As a little kid, my family was not entirely rich, or at all even close to being rich. We lived in a community which was quite small, but we still had our friends. That being said, the first ever video game console we had was an NES, which I think only one game caught my eye on, and that was Metal Gear.
Anyways, then we bought a Sega Genesis, and I got hooked on Phantasy Star 4 which I had the opportunity to rent from the video store nearby. After that though, consoles didn't hold onto my attention span, so my family decided it was time to invest in a computer.
First computer we bought was a prebuilt Gateway machine, which was about on par with all the other computers you could buy in that day. Finding games like Rise of the Triad and Doom for me made the 1500$ purchase of the computer worthwhile. As time would go on, I simply did not remember any need to buy a console, although I did buy a Nintendo 64 for somewhat of the nostalgia aspect, but also for the fun of games like 007: Goldeneye which today is seen as a joke. Other than that, back in the day the computer and watching games develop and stuff like PC Gamer demo cd's kept me in the mix.
That's how I learned mainly where games were coming from and how the industry was moving. Also, my dad had a friend who had sold him a copy of Quake that was burnt onto a CD, which forever changed gaming to me. Diablo was also a time killer, but not as much as Quake was. Just playing Quake online with other people competitively gave me a whole new outlook on gaming, and look now, as it's what is the most popular trend in gaming ever.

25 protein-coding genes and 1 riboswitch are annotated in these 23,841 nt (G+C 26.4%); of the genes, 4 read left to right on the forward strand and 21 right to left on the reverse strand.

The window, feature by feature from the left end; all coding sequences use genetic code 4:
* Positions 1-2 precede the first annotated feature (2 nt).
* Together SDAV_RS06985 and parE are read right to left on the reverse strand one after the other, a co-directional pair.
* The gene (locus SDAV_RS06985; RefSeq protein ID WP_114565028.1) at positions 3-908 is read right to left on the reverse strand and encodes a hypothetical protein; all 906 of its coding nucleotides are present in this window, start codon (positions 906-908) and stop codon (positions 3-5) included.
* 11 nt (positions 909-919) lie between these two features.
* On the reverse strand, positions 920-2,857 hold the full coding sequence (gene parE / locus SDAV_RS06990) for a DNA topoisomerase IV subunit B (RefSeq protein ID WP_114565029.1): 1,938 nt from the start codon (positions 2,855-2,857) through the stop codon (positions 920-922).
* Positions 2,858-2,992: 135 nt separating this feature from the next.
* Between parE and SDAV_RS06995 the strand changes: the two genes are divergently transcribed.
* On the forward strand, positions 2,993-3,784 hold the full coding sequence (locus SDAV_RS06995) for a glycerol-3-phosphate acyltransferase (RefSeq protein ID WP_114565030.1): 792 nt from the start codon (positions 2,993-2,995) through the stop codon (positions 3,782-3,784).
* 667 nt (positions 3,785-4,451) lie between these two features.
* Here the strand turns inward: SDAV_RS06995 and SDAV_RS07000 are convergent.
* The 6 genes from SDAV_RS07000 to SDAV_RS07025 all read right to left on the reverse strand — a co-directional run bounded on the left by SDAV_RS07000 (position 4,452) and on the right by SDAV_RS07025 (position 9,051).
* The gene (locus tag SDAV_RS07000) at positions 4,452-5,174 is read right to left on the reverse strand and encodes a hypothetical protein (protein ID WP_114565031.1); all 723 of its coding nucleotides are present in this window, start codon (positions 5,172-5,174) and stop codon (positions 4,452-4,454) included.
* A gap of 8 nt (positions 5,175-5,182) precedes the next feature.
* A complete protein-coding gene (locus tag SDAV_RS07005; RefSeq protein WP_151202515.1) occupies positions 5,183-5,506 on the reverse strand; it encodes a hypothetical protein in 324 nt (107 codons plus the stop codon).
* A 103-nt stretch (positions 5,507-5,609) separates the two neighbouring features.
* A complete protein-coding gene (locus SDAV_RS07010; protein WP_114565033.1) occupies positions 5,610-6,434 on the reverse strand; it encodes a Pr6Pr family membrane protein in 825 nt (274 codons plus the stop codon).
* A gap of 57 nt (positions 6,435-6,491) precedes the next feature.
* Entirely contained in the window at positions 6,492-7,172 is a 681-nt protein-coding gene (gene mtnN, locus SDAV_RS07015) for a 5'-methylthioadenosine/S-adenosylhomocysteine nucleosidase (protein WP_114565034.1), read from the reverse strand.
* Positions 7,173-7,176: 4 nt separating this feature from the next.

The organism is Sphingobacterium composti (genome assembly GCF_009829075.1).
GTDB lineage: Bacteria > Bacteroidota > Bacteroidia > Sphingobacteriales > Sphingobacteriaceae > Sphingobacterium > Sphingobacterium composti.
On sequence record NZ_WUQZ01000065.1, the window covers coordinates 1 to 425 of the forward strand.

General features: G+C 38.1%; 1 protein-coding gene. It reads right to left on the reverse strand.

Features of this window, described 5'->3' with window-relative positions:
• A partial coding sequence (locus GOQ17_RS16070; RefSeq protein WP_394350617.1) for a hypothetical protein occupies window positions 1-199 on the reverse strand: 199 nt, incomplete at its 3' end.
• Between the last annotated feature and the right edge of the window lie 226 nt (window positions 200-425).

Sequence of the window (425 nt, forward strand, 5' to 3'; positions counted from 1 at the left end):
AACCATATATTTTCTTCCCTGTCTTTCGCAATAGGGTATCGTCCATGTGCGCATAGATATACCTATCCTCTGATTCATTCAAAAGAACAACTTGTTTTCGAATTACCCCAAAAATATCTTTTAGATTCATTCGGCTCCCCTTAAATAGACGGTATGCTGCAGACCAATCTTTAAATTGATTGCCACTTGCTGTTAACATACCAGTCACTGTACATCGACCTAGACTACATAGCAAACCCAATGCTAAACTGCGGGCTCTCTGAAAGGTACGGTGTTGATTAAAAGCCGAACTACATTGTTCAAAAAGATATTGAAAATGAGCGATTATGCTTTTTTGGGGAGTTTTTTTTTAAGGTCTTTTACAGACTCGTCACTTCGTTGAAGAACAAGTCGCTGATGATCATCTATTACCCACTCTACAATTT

When Quake started getting mods, the gaming scene to me was completely over for consoles. Not once did I see this immersiveness and online community until then, and it changed the way I seen gaming forever. After most of my Quake and Quake II online "career," I had a Dreamcast which Street Fighter Alpha 3 was consistently being played on. Always itching to improve my characters, it was a lot of fun, and Skies of Arcadia upped the bar a lot too.
Come down later when I'm building my own computer, Counter-Strike took up much of my time. There was something about being the last guy alive and having to take down a whole enemy team that was adrenaline junky stuff, and I was one of the few who could do it consistently. Needless to say, a lot of my life was clocked into Counter-Strike. One of the first day Counter-Strike players right here.
Well, I put down gaming for a bit, and joined the military. Built a new computer, even bought a Wii, Xbox 360, AND PS3 so I had it all. But still, my heart stays with computer gaming and the way that it continues to shape and evolve the entire gaming scene. Now, I'm just patiently awaiting the return of the greats, so that we can have stuff like Gamespy browser again and skip the online lobby matchmaking junk. We'll see...